(A) After the county auditor has determined that the application or amended application for the auditor to value land at its agricultural use, filed as provided by sections 5713.31 and 5713.38 of the Revised Code is complete and the information thereon is correct the auditor shall, prior to the first Monday in June, view or cause to be viewed the land described in the application and determine whether the land is devoted exclusively to agricultural use as defined in division (A) of section 5713.30 of the Revised Code. If the auditor, as of the first Monday in June, determines that the land is devoted exclusively to agricultural use the auditor shall appraise it for real property tax purposes as provided in this chapter.
(B) The first step in the appraisal of land used exclusively for agricultural use is to determine from county soil survey maps, soil maps of individual farms prepared by the division of land and soil of the department of natural resources of Ohio and/or the soil conservation service, U.S.D.A., or other sources of information the different soil types, land capability classes and land uses together with the acreage in each category for the tract or parcel. Where detailed soil surveys are not available the county auditor shall consult with the soil conservation service and other knowledgeable sources on the most practical way to utilize the prescribed tables.
(C) Soil scientists, in preparing a detailed soil survey or individual soil conservation maps indicate different soil categories by "mapping units" shown on the map by the "map symbol" with the area included in this unit outlined. As an example, in the soil survey of Fayette County, recently released. "CaB2" is the map symbol for "Cana silt loam" occurring on a two to six per cent slope, moderately eroded and further described as having a "Land Capability Class II" rating. While there might be some variance all soil maps follow a standard system of notation.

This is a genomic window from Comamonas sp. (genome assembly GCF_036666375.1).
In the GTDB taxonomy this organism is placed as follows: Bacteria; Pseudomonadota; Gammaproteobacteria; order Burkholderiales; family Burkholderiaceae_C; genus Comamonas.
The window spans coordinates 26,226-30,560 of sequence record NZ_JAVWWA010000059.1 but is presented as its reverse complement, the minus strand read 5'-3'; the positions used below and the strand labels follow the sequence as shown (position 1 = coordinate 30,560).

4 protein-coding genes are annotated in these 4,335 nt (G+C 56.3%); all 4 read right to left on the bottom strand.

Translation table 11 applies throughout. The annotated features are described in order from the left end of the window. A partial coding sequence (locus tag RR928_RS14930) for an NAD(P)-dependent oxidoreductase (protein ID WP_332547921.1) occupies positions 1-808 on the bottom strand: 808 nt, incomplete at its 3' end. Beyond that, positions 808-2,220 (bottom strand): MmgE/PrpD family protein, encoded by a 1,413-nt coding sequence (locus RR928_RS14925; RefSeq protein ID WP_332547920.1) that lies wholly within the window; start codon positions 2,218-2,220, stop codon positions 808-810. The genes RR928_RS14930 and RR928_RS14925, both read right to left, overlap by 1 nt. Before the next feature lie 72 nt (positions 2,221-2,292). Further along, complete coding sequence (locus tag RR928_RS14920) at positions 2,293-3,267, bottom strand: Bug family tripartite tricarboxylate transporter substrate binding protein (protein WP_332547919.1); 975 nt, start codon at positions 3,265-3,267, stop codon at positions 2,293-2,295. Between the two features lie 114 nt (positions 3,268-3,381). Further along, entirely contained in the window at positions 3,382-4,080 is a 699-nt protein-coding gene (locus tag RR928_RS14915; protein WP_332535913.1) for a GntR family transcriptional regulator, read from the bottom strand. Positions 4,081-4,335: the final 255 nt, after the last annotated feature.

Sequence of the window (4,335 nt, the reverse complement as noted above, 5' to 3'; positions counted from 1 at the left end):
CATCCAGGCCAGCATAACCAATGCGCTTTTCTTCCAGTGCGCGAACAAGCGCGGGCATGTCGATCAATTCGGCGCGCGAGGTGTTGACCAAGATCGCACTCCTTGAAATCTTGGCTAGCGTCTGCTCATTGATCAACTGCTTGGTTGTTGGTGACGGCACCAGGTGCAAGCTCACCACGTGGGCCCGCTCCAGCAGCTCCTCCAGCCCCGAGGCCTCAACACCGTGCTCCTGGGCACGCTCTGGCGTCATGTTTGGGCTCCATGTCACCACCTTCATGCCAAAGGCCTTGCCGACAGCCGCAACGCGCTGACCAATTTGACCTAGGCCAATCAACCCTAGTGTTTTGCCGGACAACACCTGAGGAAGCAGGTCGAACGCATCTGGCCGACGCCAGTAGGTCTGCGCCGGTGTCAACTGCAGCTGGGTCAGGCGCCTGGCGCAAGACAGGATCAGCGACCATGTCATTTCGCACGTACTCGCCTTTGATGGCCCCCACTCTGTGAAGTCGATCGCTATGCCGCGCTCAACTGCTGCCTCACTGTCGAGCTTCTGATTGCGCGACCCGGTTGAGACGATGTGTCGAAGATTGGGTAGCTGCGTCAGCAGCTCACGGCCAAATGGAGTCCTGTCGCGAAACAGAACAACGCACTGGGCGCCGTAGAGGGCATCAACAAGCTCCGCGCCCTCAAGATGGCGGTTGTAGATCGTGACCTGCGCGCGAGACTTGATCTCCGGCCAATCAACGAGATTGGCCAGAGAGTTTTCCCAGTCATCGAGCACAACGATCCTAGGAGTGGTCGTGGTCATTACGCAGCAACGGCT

(D) After delineation of the boundaries of the farm or tract on the soil map the acreage in each soil type and land capability class can be measured with a grid or planimeter. The standard soil survey map uses a scale of four inches to a mile, thus each square inch is equal to forty acres and a quarter square inch is equal to ten acres. The enlargement of soil maps to a scale of eight inches to a mile will allow for more accurate estimation of soil areas. Isolated areas of five acres or less in a mapping unit may be classified with the mapping unit surrounding it or adjacent. When each soil type and land capability class has been identified and the acreage determined the information is to be listed on the property record card. It should be noted that once this information is initially recorded and verified that a permanent inventory of soil information will have been established for a parcel, with very few exceptions, unless the property boundaries are changed.
(E) If a particular soil type is not included in the "current agricultural use value of land table or tables" prescribed by the tax commissioner for the given year, in said county as described in rule 5703-25-33 of the Administrative Code, then the county auditor shall contact the tax commissioner to secure the per acre unit value for the soil type. The tax commissioner shall then compute a use value as prescribed in rule 5703-25-33 of the Administrative Code for that soil type.
(F) Since land capability classes I through IV are suitable for general field crops the cropland price shall be used for soil areas in these classes unless an investment in capital such as clearing or drainage is needed to convert the land from its present use such as woods to tillable cropland. If by simply plowing, etc. the land can be converted no adjustment is needed. Where such adjustment is needed it shall be made by using the per acre value of cropland for the next highest numbered land capability class for the specific mapping unit until the land is converted to cropland use. Woodland prices for classes I through IV in the prescribing tables allow for clearing and drainage in classes I and II and clearing in classes III and IV. Land capability classes V through VIII are period as pasture or woodland according to prescribed tables.